The Sea Turtles of South Florida
LBTS Kemp's Ridley Sea Turtle in front of Ocean Treasure Hotel

Kemp's Ridley Sea Turtle
The Turtle was named by Richard Kemp who found the first specimen with his wildlife loving buddy Ridley Pinder. Both gentlemen resided in Key West in the 1800's. These turtles are almost extinct and they are also the smallest in size averaging a little over two feet in length.  They nest in South Padre Island, TX yet also appear in South Florida mostly near the keys. They love jellyfish and starfish yet tend to eat human trash and many have been lost due to this tragedy.
leatherback turtle by the sea planting eggs

Leatherneck Sea Turtle
They are the largest, fastest, deepest diving and strongest of all the sea turtles.  They measure in a whopping 8' feet and weigh several hundred pounds.  They are not dangerous to humans but please do not approach them and if you see a plastic bag in the ocean pick it up as soon as possible because leatherneck tend to mistake them for jellyfish.
Florida Hawksbill Sea Turtle

Hawksbill Sea Turtle
Endangered just like some species of Hawks used to be they also resemble a Hawk in the beak area and in color. The shell of the hawksbill is highly coveted by collectors for its intriguing patterns.  Illegal to sell in the U.S. they can be purchased while vacationing in Haiti but is it politically correct to buy such a thing?  Perhaps scold them for selling the shells!  These turtles live near coral reefs which are abundant in sponges because a good portion of diet comes from sponges and jellyfish.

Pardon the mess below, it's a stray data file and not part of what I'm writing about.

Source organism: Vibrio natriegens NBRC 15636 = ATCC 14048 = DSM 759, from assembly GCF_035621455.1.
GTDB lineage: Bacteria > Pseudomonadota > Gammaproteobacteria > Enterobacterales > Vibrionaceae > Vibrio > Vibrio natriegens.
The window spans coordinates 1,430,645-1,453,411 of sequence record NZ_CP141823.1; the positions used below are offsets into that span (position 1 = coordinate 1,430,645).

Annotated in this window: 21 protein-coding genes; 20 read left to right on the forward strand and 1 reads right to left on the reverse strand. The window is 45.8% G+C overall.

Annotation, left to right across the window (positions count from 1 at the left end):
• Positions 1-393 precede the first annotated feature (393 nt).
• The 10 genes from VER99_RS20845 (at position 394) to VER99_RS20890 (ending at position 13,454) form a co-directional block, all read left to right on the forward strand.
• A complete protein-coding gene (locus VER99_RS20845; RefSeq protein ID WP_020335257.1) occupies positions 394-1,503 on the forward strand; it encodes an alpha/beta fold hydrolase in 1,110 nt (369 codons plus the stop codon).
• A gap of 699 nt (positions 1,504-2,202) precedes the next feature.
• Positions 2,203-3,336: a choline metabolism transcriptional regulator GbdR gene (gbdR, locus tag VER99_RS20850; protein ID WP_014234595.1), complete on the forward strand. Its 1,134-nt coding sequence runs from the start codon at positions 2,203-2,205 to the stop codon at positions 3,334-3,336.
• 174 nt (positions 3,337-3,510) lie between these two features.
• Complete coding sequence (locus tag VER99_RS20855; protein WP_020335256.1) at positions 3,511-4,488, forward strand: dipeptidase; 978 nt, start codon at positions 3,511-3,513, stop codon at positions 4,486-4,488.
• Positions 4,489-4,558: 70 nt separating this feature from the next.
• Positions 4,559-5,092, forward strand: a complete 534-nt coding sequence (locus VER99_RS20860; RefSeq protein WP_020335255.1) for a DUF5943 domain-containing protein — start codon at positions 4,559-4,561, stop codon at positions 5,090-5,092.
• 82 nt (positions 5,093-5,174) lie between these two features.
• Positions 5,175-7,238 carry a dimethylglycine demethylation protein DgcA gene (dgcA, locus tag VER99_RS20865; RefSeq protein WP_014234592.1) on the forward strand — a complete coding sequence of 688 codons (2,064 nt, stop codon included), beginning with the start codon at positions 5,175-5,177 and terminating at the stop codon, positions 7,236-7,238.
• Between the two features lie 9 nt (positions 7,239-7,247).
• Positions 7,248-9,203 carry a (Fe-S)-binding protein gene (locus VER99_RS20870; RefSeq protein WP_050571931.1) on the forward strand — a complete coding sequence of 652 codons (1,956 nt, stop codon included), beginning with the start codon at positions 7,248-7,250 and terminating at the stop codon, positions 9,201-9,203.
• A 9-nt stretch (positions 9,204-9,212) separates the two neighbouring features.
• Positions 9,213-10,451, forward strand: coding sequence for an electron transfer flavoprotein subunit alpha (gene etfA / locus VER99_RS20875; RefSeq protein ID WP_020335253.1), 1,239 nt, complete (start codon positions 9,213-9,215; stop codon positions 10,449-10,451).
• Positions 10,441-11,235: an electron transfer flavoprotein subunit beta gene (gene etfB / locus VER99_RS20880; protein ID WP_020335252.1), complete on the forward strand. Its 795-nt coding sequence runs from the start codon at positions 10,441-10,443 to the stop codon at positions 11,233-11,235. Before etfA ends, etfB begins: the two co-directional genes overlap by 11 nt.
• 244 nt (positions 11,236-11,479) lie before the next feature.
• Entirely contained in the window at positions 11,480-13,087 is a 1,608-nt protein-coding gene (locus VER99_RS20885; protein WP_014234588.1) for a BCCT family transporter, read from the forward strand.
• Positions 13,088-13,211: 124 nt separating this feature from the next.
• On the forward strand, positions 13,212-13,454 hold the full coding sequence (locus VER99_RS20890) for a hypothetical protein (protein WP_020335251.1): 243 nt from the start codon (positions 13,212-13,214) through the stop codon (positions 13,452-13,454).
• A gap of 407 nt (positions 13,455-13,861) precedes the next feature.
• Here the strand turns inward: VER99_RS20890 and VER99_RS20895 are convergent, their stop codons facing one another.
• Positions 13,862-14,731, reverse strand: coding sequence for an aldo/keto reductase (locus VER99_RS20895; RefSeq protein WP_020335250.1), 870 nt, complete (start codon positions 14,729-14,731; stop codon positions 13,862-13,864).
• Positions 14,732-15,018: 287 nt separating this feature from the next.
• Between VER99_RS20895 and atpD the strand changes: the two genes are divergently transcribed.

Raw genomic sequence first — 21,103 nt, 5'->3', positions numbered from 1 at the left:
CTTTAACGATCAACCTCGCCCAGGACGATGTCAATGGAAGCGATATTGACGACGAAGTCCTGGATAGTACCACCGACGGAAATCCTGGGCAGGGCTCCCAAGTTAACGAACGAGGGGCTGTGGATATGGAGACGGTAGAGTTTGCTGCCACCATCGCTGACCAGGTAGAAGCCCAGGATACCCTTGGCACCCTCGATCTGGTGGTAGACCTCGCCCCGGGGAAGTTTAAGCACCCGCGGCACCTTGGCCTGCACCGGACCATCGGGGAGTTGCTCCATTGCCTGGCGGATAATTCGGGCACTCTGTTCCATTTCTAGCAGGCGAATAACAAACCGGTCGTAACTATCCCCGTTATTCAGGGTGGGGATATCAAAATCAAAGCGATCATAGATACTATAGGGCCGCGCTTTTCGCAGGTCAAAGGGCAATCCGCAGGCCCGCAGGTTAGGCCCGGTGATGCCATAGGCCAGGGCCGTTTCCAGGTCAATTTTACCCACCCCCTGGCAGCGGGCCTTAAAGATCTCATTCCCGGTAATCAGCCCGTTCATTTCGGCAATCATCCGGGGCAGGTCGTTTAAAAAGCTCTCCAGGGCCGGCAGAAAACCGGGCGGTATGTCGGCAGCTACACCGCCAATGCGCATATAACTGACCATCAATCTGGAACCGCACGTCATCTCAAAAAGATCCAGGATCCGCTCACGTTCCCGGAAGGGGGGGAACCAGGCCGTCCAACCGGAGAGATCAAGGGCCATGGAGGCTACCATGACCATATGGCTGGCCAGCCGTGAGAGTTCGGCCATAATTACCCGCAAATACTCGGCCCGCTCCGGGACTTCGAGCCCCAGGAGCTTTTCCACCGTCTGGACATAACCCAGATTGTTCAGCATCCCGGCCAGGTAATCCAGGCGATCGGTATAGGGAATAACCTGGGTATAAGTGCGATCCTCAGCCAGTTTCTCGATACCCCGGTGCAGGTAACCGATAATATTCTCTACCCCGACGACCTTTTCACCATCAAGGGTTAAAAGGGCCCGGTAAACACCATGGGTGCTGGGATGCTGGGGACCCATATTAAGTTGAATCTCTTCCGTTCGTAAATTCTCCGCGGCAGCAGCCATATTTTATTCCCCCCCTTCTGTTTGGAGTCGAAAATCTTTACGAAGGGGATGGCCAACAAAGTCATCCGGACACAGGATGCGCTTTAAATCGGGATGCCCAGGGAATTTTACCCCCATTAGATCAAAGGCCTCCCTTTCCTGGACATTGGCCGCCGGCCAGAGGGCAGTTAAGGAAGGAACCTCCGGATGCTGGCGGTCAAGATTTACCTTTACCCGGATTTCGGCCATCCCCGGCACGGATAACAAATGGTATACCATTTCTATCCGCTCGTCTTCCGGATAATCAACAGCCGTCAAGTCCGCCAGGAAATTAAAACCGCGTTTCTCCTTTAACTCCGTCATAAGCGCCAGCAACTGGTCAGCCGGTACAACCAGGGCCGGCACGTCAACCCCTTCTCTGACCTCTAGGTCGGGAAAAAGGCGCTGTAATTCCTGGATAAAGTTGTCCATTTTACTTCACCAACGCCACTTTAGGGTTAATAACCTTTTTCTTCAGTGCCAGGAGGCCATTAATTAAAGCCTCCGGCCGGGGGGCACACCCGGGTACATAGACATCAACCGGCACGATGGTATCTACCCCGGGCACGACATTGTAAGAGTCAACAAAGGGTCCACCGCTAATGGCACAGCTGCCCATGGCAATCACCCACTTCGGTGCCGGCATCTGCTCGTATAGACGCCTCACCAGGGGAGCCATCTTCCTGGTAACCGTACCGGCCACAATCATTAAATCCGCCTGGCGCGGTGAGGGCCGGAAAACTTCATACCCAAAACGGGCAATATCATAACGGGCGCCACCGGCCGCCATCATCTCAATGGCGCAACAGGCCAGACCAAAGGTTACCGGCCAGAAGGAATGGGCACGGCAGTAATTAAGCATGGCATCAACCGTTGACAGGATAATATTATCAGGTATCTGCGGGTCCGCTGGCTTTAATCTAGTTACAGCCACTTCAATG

Green Vegetarian Turtle

Green Sea Turtle
Green Turtles are known as green primarily based on the green hue they exude from their fat yet the interesting fact is that they are also the only turtle in the ocean to consume a green (vegetarian) diet.  They consume seaweed.  They are endangered yet there is still enough population in our area to receive about 1600 nests every year.
loggerhead swimming in blue waters near sea surface

Loggerhead Sea Turtle
The loggerhead is not an endangered species thanks to citizens and environmentalists doing their job to protect them.  Although as many as 60,000 of them may visit out shores and vacation with us in the summertime the fact that they are the most common of the sea turtle does not mean that their numbers could not start to dwindle if we fall back on sanitary responsibility.  These big beauties have large heads and strong jaws hence the name logger head.  Their eggs are still considered a delicacy in some countries.
Sea Turtles will travel a couple thousands miles from home yet somehow they are smart enough to find their way back to Lauderdale-by-the-sea beach each and every year!  If you happen to see a roped off area in the beach or an area with plastic ribbons in the summertime please do not go near it and do not shine light in that area in the night time.